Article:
European Union: Rebate Schemes And Discount Practices By Dominant Companies Under EU Competition Law: "Tomra" Appeal Decision

Last Updated: 15 June 2012
Article by Dechert’s Antitrust/Competition Group

Key Points

  • The ECJ's Tomra decision confirms that the use of individualised and retroactive rebates by a dominant firm is a per se abuse, and it is not necessary to prove anti-competitive effects or intent.
  • The Tomra decision is at odds with the European Commission's 2009 Guidelines on the abuse of a dominant position, which advocate an effects-based approach to determine whether the proposed rebate had the actual effect of foreclosing competitors.
  • Until the legal position is clarified by an EU court decision reviewing a Commission action applying the 2009 Guidelines, dominant companies should avoid using individualised and retroactive rebates, and should also undertake a review of any rebate scheme that was adopted in reliance on the effects-based approach described in the 2009 Guidelines.


The European Court of Justice (ECJ) recently handed down a significant decision holding that the Tomra Group (Tomra) had abused its dominant position through the use of exclusionary strategies in the European Economic Area (EEA). The judgment follows the General Court and ECJ's traditional formalistic, or "per se," approach, which generally treats rebate schemes implemented by dominant entities as anti-competitive. The ECJ's decision is in tension with the effects-based approach to abuses of dominance championed by the European Commission's 2009 Guidelines.


Dominance has been defined in the EU as a position of economic strength that enables a firm to prevent effective competition in a relevant market through unilateral behavior (i.e., behavior that is to an appreciable extent independent of the firm's competitors, of its customers, and ultimately of consumers.)1

Market shares provide a useful first indication for the European Commission of the market structure and of the relative importance of the various competitors active in the market. The Commission's experience suggests that a firm is not likely to have dominance if the firm's market share is below 40% in the relevant market. However, there may be specific cases below that threshold where competitors are not in a position effectively to constrain the conduct of a dominant firm (e.g., because of serious capacity limitations).


The EU Per Se Position

The traditional approach represented by the ECJ's Tomra decision is to condemn rebate schemes employed by a dominant company as an abuse of dominance under Article 102 of the Treaty for the Functioning of the European Union (TFEU). Under this per se approach, a rebate program implemented by a dominant firm will be condemned if the rebates are given in exchange for customer loyalty and not on the basis of genuine cost savings and efficiencies, particularly where the rebates are tailored to individual customers or constitute 'all purchase' rebates. It is not necessary to prove an anti-competitive effect under this approach; a rebate scheme with these characteristics is by its object deemed to be an abuse, because the following is presumed:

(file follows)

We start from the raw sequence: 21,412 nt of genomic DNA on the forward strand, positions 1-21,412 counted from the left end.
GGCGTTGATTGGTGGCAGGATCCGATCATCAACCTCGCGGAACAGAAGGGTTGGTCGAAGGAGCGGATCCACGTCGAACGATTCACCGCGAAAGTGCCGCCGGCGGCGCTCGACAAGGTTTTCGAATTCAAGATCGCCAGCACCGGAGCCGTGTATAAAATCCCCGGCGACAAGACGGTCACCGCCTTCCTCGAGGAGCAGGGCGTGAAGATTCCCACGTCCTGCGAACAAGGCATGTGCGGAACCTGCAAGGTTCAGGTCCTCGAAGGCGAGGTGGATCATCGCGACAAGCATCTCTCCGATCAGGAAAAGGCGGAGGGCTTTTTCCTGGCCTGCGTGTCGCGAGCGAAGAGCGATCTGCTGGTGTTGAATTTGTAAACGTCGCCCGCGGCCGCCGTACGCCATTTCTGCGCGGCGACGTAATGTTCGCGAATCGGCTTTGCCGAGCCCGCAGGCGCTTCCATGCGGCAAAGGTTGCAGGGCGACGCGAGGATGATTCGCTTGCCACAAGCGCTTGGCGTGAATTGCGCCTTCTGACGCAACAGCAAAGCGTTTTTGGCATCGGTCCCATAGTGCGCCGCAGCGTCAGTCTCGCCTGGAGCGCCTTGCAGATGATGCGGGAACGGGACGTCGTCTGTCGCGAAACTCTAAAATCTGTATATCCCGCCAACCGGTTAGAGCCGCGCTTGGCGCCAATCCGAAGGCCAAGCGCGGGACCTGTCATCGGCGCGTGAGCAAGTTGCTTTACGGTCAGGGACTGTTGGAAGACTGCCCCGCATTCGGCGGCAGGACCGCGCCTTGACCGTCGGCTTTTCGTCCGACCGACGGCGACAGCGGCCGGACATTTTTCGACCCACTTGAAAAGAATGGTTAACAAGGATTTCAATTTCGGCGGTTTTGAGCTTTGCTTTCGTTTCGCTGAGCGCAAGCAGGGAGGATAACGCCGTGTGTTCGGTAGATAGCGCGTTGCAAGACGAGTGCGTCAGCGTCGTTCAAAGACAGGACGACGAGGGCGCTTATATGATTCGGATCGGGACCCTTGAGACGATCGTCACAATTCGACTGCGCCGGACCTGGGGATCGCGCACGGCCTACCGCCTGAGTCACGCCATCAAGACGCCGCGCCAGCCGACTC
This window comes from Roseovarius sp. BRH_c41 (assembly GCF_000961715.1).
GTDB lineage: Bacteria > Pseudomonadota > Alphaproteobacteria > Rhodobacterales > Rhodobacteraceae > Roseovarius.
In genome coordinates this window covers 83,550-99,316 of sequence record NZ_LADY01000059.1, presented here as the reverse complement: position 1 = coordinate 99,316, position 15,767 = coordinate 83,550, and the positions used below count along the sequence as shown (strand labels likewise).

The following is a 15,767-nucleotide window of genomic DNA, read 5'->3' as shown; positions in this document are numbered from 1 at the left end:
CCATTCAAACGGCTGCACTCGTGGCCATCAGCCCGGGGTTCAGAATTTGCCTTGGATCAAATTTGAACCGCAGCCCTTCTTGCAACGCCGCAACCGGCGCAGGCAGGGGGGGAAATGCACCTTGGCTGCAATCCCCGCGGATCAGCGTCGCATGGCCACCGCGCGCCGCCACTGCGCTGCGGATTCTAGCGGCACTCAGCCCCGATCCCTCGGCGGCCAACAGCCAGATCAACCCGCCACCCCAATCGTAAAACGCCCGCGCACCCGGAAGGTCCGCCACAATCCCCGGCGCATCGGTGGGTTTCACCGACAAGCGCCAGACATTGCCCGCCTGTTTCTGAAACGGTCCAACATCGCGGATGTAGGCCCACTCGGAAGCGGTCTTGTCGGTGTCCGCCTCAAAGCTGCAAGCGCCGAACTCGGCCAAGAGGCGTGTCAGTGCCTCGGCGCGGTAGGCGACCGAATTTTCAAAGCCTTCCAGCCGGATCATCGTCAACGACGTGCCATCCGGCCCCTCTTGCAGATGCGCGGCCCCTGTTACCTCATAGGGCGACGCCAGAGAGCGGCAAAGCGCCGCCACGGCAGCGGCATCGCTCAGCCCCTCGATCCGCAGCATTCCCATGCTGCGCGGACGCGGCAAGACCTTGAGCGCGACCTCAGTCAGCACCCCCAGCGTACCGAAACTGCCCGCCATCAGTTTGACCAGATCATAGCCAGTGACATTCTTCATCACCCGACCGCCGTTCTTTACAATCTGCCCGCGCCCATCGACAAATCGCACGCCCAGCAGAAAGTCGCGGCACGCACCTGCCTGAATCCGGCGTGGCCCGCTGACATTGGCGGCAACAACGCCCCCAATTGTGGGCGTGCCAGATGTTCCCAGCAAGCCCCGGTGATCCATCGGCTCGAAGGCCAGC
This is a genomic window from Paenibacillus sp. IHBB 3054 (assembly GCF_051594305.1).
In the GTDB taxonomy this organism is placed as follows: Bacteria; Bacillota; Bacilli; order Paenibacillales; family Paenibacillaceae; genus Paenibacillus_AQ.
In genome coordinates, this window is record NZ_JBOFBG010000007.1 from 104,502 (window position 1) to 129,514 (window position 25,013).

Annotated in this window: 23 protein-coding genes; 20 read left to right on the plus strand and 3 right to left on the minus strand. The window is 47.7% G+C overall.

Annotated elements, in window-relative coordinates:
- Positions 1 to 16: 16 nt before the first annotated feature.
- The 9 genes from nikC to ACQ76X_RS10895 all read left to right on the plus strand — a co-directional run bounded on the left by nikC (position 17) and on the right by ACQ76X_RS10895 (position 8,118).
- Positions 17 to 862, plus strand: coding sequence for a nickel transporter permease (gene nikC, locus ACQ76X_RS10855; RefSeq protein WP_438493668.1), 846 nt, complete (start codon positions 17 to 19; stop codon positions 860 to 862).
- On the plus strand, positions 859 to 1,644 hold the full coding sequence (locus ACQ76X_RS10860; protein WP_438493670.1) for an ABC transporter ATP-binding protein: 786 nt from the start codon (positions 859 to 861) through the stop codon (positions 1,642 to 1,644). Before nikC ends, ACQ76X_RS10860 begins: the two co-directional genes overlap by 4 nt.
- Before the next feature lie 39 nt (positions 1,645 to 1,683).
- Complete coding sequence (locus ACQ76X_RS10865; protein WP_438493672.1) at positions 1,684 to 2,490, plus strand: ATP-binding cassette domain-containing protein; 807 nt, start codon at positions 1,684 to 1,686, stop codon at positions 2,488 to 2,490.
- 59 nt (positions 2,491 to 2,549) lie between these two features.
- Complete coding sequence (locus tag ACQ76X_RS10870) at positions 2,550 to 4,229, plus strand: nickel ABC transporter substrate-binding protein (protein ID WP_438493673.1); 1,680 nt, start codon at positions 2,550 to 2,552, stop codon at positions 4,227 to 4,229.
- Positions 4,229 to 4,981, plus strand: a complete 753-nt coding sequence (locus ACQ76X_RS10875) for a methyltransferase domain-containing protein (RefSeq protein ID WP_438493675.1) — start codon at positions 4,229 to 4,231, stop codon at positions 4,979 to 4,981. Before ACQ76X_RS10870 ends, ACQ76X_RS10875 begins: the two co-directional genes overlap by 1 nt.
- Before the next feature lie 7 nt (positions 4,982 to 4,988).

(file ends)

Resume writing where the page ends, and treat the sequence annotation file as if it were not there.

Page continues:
• Where a dominant entity uses information about its main customers to set rebate targets in such a way as to compel customers to make most of their purchases from the dominant entity, the firm thereby excludes other competitors from the relevant market (this situation is termed an "individualised" rebate); or
  • By applying the discount not only to purchases over a certain threshold, but to a customer's entire order, the dominant firm thereby penalises customers who do not purchase all of their requirements from the dominant entity (such rebates are termed "retroactive").

Under the per se approach, such individualised and retroactive rebate schemes are viewed as preventing customers from making purchases from alternative suppliers, as doing so would in effect penalise the customers through the denial of the discount and the imposition of associated switching costs. In the per se view, these rebate schemes are therefore deemed to be a barrier to entry that prevents other competitors from entering into or expanding in the market.

Tension Between the Per Se Position and the Effects-Based Approach

In 2009, the European Commission issued Guidelines detailing its approach to Article 102 investigations going forward. These Guidelines distanced the Commission from the traditional per se approach to rebates.

In the Guidelines, the Commission confirmed that rebate schemes are not an uncommon practice. A company may use rebates to incentivize customers to purchase not only those "must have" items that the customer will purchase from the company regardless of discounts, but also those "contestable" items that the customer might otherwise purchase from alternative suppliers. At the same time, however, the Guidelines recognize that where such rebates are instituted by a dominant firm, the result may be anti-competitive foreclosure of a necessary part of the market to competitors.

Applying its Guidelines, the Commission will look at the likelihood that the rebate will hinder entry or expansion by competitors that are equally or more efficient than the dominant entity.